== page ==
Alien on the Run is split into 17 different zones of five levels each; after completing the helpful tutorial, you can tackle many of the zones in whatever order you choose. The first four levels of each zone are all escape sequences, but in a nice change of pace, in the last level of each zone Delude must find a collection of chili sauce bottles that can launch him back to his home planet – the sauce is particularly spicy and gives him a rocket boost in the gastrointestinal tract, if ya know what we mean. Early stages in Alien on the Run are all about simply getting to the finish line unharmed, but as you get better at the game later levels give you much less time on the clock, and in a clever twist sliding through orange tractor beams to add precious seconds to your time becomes an integral part of gameplay.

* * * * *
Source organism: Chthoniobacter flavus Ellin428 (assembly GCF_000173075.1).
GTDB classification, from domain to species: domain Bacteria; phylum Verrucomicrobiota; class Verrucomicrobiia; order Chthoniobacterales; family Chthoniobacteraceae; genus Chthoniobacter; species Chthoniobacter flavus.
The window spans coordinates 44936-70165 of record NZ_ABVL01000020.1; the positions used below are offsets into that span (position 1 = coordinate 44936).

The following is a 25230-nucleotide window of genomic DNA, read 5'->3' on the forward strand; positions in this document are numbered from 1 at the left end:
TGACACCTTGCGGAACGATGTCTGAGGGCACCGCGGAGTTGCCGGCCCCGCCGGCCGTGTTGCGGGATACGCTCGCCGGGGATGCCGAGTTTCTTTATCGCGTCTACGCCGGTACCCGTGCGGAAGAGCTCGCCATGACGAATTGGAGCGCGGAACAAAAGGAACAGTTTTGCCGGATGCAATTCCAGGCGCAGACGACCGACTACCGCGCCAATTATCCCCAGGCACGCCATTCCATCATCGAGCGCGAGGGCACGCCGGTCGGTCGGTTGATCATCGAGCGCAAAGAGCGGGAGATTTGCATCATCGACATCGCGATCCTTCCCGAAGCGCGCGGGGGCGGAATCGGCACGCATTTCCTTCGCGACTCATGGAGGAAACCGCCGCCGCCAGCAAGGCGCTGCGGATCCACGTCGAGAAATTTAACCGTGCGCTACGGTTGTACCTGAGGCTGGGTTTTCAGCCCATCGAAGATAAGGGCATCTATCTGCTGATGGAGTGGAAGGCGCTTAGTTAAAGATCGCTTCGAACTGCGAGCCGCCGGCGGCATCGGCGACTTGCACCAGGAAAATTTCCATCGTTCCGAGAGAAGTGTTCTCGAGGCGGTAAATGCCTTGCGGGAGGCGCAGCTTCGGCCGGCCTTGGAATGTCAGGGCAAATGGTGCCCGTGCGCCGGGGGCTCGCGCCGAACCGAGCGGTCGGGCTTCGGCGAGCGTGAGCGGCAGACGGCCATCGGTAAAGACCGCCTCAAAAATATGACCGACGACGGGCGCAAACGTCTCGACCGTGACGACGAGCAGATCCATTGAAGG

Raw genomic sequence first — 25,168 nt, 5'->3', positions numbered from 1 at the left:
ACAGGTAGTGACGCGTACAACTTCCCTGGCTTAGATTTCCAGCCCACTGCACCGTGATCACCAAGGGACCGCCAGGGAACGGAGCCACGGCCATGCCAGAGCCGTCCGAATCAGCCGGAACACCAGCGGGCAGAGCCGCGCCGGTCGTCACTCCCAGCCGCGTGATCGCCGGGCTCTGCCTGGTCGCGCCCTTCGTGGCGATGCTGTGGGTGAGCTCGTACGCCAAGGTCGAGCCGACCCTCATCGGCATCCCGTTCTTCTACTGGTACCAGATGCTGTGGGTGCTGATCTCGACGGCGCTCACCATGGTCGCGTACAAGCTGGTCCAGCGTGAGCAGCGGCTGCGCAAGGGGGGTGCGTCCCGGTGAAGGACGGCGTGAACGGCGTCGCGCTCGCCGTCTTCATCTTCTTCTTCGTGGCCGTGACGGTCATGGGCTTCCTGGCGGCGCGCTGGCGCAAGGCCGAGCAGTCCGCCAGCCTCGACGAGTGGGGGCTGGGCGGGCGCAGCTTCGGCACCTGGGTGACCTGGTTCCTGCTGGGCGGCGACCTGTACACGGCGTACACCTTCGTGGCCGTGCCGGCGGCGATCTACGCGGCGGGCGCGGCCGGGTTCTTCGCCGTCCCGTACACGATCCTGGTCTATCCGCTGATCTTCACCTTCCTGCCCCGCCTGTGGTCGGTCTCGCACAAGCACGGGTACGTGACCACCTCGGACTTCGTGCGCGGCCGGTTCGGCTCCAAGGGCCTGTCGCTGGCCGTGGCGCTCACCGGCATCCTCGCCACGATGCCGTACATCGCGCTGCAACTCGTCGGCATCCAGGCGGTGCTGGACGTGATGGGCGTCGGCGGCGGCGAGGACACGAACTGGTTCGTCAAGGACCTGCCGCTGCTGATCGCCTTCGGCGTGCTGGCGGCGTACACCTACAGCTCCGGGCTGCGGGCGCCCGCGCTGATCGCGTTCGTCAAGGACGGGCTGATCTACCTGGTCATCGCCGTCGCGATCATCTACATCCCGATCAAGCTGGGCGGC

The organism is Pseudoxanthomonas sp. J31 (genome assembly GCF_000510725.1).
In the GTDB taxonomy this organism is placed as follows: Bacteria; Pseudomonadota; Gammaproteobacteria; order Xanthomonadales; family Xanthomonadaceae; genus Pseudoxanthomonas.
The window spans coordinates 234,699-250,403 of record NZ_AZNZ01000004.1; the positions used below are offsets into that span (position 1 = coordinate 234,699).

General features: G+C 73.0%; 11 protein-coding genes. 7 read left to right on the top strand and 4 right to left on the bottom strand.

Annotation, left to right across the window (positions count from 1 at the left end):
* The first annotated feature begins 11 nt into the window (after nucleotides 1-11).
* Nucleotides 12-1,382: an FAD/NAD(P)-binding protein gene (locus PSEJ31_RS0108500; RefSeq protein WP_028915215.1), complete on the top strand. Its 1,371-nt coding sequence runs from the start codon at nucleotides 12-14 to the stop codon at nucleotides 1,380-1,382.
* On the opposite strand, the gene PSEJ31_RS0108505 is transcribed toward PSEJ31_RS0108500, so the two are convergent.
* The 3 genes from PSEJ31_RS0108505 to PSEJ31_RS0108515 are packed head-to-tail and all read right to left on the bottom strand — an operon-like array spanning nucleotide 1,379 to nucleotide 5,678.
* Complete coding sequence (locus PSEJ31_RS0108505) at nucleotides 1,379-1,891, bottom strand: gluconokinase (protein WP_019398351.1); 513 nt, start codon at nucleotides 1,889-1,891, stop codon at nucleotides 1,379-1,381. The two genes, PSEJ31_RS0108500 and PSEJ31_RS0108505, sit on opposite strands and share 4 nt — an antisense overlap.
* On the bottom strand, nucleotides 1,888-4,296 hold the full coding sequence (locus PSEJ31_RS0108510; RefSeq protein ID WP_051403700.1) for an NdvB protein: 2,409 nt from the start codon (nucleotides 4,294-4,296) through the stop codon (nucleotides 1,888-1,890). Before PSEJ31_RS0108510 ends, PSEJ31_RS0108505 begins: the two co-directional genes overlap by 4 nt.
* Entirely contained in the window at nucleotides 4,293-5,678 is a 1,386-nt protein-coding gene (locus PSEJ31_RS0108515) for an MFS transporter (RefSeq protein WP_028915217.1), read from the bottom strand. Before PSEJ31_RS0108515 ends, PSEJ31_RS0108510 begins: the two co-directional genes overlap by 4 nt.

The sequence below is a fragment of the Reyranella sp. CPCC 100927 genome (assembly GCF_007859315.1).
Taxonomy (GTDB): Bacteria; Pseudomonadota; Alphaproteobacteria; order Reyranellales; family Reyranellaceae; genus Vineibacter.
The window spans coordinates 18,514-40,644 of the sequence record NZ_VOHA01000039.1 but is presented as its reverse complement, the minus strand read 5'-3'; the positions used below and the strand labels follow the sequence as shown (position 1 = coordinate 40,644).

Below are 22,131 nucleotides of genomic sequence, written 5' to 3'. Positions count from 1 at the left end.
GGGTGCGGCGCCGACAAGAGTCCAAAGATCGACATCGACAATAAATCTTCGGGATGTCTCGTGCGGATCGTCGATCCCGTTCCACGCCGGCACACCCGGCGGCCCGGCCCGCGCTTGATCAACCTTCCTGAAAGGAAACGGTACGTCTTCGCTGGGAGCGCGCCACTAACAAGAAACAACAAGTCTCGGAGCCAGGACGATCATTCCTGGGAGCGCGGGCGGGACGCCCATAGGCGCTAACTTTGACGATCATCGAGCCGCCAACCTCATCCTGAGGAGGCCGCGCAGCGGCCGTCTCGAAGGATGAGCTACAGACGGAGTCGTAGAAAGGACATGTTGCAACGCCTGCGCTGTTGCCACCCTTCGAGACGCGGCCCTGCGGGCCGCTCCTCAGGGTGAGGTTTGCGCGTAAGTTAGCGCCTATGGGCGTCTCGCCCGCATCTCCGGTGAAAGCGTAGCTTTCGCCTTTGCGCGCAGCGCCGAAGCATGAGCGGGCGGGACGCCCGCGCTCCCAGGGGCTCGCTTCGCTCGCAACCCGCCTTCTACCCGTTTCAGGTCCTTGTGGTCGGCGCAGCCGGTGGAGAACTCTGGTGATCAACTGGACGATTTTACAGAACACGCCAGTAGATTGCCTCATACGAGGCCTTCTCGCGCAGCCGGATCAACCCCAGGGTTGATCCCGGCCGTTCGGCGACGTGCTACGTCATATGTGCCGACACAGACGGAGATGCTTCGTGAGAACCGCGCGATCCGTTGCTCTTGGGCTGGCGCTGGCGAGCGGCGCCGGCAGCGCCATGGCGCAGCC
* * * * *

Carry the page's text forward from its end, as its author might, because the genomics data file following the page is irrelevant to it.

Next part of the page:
With a limited number of objects and assets, Alien on the Run is still, nevertheless, filled to the brim with clever level design. A particular highlight is a pair of zones late in the game that are full of chase sequences where Delude must run from a giant moving purple beam, reminiscent of the boulder-escape levels in Crash Bandicoot.

There are a few hints of Alien on the Run's low budget; many of the art assets are reused from level to level, the same exact cutscene plays after you finish each zone, and the game doesn't use the stereoscopic 3D effect of the 3DS at all. But for a $3.99 download title,it's incredibly polished with impressive 3D graphics and an eccentric soundtrack. Every time Delude destroys a tractor beam, he stops the game for half a second and strikes a goofy WarioWare-esque pose like sitting on the toilet or standing like a noble samurai; at first this can be jarring and take you out of the game flow, but there's a surprisingly wide collection of poses to uncover, and soon enough you'll want to destroy tractor beams just to see the next pose.